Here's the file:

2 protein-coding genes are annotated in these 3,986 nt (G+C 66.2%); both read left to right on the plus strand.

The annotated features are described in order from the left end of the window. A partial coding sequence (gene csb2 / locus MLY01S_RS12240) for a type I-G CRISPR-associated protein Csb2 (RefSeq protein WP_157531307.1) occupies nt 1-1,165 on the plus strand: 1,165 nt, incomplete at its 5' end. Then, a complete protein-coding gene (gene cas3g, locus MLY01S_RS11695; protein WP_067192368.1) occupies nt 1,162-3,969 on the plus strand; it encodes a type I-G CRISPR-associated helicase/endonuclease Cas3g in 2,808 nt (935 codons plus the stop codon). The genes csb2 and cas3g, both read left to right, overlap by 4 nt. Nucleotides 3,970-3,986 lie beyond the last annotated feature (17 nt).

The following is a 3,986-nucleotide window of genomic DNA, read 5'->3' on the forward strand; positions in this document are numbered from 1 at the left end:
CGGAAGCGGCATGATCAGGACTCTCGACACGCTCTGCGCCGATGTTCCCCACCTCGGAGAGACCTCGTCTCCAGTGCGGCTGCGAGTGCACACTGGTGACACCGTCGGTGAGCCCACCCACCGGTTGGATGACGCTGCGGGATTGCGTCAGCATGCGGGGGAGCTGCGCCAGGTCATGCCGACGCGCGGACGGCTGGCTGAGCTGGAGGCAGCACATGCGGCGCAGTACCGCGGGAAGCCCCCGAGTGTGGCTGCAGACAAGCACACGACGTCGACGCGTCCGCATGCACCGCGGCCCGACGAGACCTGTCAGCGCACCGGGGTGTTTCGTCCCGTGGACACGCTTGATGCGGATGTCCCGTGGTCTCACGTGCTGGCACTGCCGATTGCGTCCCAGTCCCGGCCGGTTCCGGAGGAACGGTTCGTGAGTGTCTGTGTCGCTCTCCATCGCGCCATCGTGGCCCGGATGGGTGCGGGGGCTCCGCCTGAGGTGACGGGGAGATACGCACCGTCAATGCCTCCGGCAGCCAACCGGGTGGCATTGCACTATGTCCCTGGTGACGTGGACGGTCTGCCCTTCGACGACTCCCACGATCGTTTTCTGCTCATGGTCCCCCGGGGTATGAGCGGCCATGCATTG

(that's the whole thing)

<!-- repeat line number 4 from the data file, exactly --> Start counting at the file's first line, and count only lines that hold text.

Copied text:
CGGAAGCGGCATGATCAGGACTCTCGACACGCTCTGCGCCGATGTTCCCCACCTCGGAGAGACCTCGTCTCCAGTGCGGCTGCGAGTGCACACTGGTGACACCGTCGGTGAGCCCACCCACCGGTTGGATGACGCTGCGGGATTGCGTCAGCATGCGGGGGAGCTGCGCCAGGTCATGCCGACGCGCGGACGGCTGGCTGAGCTGGAGGCAGCACATGCGGCGCAGTACCGCGGGAAGCCCCCGAGTGTGGCTGCAGACAAGCACACGACGTCGACGCGTCCGCATGCACCGCGGCCCGACGAGACCTGTCAGCGCACCGGGGTGTTTCGTCCCGTGGACACGCTTGATGCGGATGTCCCGTGGTCTCACGTGCTGGCACTGCCGATTGCGTCCCAGTCCCGGCCGGTTCCGGAGGAACGGTTCGTGAGTGTCTGTGTCGCTCTCCATCGCGCCATCGTGGCCCGGATGGGTGCGGGGGCTCCGCCTGAGGTGACGGGGAGATACGCACCGTCAATGCCTCCGGCAGCCAACCGGGTGGCATTGCACTATGTCCCTGGTGACGTGGACGGTCTGCCCTTCGACGACTCCCACGATCGTTTTCTGCTCATGGTCCCCCGGGGTATGAGCGGCCATGCATTG